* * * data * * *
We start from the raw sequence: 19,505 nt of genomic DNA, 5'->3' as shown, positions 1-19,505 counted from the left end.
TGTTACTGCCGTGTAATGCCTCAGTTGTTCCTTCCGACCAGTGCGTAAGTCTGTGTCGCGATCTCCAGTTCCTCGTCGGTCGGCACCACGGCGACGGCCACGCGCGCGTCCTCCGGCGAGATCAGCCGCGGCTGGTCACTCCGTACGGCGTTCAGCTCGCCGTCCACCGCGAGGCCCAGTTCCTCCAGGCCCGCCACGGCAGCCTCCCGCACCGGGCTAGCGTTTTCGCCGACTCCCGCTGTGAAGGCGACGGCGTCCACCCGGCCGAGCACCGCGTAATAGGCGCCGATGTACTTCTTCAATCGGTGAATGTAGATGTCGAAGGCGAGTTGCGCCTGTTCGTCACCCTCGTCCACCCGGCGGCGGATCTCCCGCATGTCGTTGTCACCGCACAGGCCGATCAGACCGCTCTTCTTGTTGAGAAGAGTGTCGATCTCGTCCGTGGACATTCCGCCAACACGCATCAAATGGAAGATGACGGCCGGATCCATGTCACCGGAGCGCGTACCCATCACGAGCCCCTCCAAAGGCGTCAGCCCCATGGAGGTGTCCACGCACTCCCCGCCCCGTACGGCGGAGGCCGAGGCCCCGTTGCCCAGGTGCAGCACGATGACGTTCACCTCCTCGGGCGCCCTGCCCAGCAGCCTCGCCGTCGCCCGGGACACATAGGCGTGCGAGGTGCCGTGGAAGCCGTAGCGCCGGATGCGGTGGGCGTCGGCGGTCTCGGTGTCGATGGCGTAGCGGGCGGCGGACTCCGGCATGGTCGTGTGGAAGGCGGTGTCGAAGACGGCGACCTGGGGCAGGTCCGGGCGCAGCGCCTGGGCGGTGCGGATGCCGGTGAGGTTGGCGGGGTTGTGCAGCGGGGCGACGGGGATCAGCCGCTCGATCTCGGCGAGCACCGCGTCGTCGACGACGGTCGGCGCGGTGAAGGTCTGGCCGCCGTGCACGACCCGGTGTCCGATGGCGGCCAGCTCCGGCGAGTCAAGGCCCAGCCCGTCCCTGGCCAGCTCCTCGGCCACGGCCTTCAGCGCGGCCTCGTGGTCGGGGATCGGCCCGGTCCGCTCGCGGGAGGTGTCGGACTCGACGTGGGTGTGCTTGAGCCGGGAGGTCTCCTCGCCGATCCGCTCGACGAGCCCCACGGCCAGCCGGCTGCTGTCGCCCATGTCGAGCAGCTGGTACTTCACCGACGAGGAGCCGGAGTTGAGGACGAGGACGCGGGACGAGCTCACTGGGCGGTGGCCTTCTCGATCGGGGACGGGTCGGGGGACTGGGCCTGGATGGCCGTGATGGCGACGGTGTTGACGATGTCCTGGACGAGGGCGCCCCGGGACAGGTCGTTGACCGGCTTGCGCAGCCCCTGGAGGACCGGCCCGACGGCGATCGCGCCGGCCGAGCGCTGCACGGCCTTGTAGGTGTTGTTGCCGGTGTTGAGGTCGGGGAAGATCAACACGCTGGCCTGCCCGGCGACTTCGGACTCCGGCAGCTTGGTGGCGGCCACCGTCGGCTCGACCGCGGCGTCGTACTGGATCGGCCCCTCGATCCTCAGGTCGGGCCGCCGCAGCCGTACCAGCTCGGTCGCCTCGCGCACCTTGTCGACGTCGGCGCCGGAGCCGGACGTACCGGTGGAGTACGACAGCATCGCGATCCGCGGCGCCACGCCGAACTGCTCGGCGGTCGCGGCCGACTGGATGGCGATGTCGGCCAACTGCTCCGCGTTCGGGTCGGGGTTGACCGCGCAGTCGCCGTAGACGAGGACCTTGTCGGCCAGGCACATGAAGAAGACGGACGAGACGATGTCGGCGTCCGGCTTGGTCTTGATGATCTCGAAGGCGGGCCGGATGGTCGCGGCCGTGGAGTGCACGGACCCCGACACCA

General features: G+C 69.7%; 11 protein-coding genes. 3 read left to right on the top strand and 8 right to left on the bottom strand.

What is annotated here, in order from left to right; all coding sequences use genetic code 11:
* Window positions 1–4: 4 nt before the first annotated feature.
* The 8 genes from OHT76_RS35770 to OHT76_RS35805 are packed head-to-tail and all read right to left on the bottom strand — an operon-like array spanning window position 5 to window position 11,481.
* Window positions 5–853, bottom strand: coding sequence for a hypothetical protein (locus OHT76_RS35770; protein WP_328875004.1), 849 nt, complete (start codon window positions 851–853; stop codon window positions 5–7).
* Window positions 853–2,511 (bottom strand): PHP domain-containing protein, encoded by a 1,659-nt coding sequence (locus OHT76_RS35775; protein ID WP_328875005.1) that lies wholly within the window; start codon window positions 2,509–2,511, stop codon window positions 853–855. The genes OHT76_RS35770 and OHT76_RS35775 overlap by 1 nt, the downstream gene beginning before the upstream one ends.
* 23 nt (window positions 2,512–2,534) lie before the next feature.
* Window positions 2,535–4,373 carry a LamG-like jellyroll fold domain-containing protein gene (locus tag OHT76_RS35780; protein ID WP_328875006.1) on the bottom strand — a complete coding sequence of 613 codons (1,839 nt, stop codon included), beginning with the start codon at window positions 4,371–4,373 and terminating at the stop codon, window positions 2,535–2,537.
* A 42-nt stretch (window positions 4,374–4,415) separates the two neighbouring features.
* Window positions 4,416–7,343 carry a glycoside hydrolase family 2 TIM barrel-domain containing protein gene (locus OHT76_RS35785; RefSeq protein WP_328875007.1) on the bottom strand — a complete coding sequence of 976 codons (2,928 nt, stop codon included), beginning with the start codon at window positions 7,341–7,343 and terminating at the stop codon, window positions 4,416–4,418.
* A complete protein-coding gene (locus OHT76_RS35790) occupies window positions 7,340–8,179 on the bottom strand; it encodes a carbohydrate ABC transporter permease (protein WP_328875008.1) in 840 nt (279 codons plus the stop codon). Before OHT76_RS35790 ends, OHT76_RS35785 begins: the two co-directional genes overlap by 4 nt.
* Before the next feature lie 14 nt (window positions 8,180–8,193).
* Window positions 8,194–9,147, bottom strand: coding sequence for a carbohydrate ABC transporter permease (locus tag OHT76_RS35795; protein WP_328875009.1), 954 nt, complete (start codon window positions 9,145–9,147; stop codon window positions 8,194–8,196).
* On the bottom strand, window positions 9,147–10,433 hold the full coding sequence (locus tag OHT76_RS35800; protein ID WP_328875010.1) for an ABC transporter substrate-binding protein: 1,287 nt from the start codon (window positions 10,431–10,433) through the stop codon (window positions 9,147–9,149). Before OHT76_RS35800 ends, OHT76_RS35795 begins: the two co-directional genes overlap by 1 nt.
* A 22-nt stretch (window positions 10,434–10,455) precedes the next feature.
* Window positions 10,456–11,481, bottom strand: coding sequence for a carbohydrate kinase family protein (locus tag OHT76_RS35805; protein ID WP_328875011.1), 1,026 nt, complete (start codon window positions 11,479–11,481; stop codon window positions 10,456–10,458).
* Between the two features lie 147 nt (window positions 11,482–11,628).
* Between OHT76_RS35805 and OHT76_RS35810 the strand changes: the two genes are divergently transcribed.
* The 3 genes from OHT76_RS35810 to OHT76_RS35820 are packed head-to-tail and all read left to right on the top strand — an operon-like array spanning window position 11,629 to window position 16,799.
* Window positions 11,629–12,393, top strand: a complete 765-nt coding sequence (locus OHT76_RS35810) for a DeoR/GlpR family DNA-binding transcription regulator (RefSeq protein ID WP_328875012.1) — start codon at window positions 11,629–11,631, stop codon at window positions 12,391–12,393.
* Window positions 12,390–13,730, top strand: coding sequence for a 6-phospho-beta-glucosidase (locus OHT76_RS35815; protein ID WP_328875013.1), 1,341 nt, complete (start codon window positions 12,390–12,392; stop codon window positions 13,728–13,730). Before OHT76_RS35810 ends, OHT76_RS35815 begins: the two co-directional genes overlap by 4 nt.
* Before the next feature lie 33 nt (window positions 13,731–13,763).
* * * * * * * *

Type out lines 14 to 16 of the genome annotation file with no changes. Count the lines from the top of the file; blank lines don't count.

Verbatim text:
* Before the next feature lie 14 nt (window positions 8,180–8,193).
* Window positions 8,194–9,147, bottom strand: coding sequence for a carbohydrate ABC transporter permease (locus tag OHT76_RS35795; protein WP_328875009.1), 954 nt, complete (start codon window positions 9,145–9,147; stop codon window positions 8,194–8,196).
* On the bottom strand, window positions 9,147–10,433 hold the full coding sequence (locus tag OHT76_RS35800; protein ID WP_328875010.1) for an ABC transporter substrate-binding protein: 1,287 nt from the start codon (window positions 10,431–10,433) through the stop codon (window positions 9,147–9,149). Before OHT76_RS35800 ends, OHT76_RS35795 begins: the two co-directional genes overlap by 1 nt.